Webster 1913 Edition



, L.
, Gr. [GREEK] a beholding, spectacle, contemplation, speculation, fr. [GREEK] a spectator, [GREEK] to see, view. See
A doctrine, or scheme of things, which terminates in speculation or contemplation, without a view to practice; hypothesis; speculation.
☞ “This word is employed by English writers in a very loose and improper sense. It is with them usually convertible into hypothesis, and hypothesis is commonly used as another term for conjecture. The terms theory and theoretical are properly used in opposition to the terms practice and practical. In this sense, they were exclusively employed by the ancients; and in this sense, they are almost exclusively employed by the Continental philosophers.”
Sir W. Hamilton.
An exposition of the general or abstract principles of any science;
as, the
of music
The science, as distinguished from the art;
as, the
and practice of medicine
The philosophical explanation of phenomena, either physical or moral;
as, Lavoisier’s
of combustion; Adam Smith's
of moral sentiments.
Atomic theory
Binary theory
etc. See under
, etc.
Syn. – Hypothesis, speculation.
. A theory is a scheme of the relations subsisting between the parts of a systematic whole; an hypothesis is a tentative conjecture respecting a cause of phenomena.

Webster 1828 Edition



[L. theoria; Gr. to see or contemplate.]
Speculation; a doctrine or scheme of things, which terminates in speculation or contemplation, without a view to practice. It is here taken in an unfavorable sense, as implying something visionary.
An exposition of the general principles of any science; as the theory of music.
The science distinguished from the art; as the theory and practice of medicine.
The philosophical explanation of phenomena, either physical or moral; as Lavoisier's theory of combustion; Smith's theory of moral sentiments.
Theory is distinguished from hypothesis thus; a theory is founded on inferences drawn from principles which have been established on independent evidence; a hypothesis is a proposition assumed to account for certain phenomena, and has no other evidence of its truth, than that it affords a satisfactory explanation of those phenomena.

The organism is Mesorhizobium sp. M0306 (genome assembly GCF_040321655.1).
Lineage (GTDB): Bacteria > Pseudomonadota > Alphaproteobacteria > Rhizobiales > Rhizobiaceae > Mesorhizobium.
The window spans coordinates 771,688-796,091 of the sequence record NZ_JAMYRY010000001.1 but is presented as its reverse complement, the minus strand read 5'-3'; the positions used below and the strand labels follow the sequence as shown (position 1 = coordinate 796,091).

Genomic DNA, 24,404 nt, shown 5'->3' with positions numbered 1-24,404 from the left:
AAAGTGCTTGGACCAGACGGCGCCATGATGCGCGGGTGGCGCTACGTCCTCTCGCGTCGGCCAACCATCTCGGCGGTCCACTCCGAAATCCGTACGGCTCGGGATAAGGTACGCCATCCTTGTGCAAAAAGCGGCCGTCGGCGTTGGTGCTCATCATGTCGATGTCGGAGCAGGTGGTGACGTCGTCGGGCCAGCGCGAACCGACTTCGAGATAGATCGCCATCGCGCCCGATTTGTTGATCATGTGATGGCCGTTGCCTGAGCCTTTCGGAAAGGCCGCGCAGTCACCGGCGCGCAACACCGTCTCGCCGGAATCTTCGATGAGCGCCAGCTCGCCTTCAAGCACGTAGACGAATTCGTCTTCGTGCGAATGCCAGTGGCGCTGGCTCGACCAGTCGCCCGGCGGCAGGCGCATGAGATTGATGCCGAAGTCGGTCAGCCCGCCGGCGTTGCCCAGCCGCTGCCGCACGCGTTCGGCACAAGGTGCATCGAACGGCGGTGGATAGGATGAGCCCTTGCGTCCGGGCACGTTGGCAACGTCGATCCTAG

Definition 2023





theory (countable and uncountable, plural theories)

  1. (obsolete) Mental conception; reflection, consideration. [16th-18th c.]
    • 1646, Thomas Browne, Pseudodoxia Epidemica, VII.19:
      As they encrease the hatred of vice in some, so doe they enlarge the theory of wickednesse in all.
  2. (sciences) A coherent statement or set of ideas that explains observed facts or phenomena, or which sets out the laws and principles of something known or observed; a hypothesis confirmed by observation, experiment etc. [from 17th c.]
    • 2002, Duncan Steel, The Guardian, 23 May 2002:
      It was only when Einstein's theory of relativity was published in 1915 that physicists could show that Mercury's "anomaly" was actually because Newton's gravitational theory was incomplete.
    • 2003, Bill Bryson, A Short History of Nearly Everything, BCA, p. 118:
      The world would need additional decades [...] before the Big Bang would begin to move from interesting idea to established theory.
    • 2009, Richard Dawkins, The Greatest Show On Earth: The Evidence for Evolution, Bantam, p. 10:
      Scientists and creationists are understanding the word "theory" in two very different senses. Evolution is a theory in the same sense as the heliocentric theory. In neither case should the word "only" be used, as in "only a theory".
    • 2012 January 1, Michael Riordan, “Tackling Infinity”, in American Scientist, volume 100, number 1, page 86:
      Some of the most beautiful and thus appealing physical theories, including quantum electrodynamics and quantum gravity, have been dogged for decades by infinities that erupt when theorists try to prod their calculations into new domains. Getting rid of these nagging infinities has probably occupied far more effort than was spent in originating the theories.
  3. (uncountable) The underlying principles or methods of a given technical skill, art etc., as opposed to its practice. [from 17th c.]
    • 1990, Tony Bennett, Outside Literature, p. 139:
      Does this mean, then, that there can be no such thing as a theory of literature?
    • 1998, Elizabeth Souritz, The Great History of Russian Ballet:
      Lopukhov wrote a number of books and articles on ballet theory, as well as his memoirs.
  4. (mathematics) A field of study attempting to exhaustively describe a particular class of constructs. [from 18th c.]
    Knot theory classifies the mappings of a circle into 3-space.
  5. A hypothesis or conjecture. [from 18th c.]
    • 1999, Wes DeMott, Vapors:
      It's just a theory I have, and I wonder if women would agree. But don't men say a lot about themselves when a short-skirted woman slides out of a car or chair?
    • 2003, Sean Coughlan, The Guardian, 21 Jun 2003:
      The theory is that by stripping costs to the bone, they are able to offer ludicrously low fares.
  6. (countable, logic) A set of axioms together with all statements derivable from them. Equivalently, a formal language plus a set of axioms (from which can then be derived theorems).
    A theory is consistent if it has a model.

Usage notes

In scientific discourse, the sense “unproven conjecture” is discouraged (with hypothesis or conjecture preferred), due to unintentional ambiguity and intentional equivocation with the sense “well-developed statement or structure”.


  • See also Wikisaurus:supposition




Related terms


See also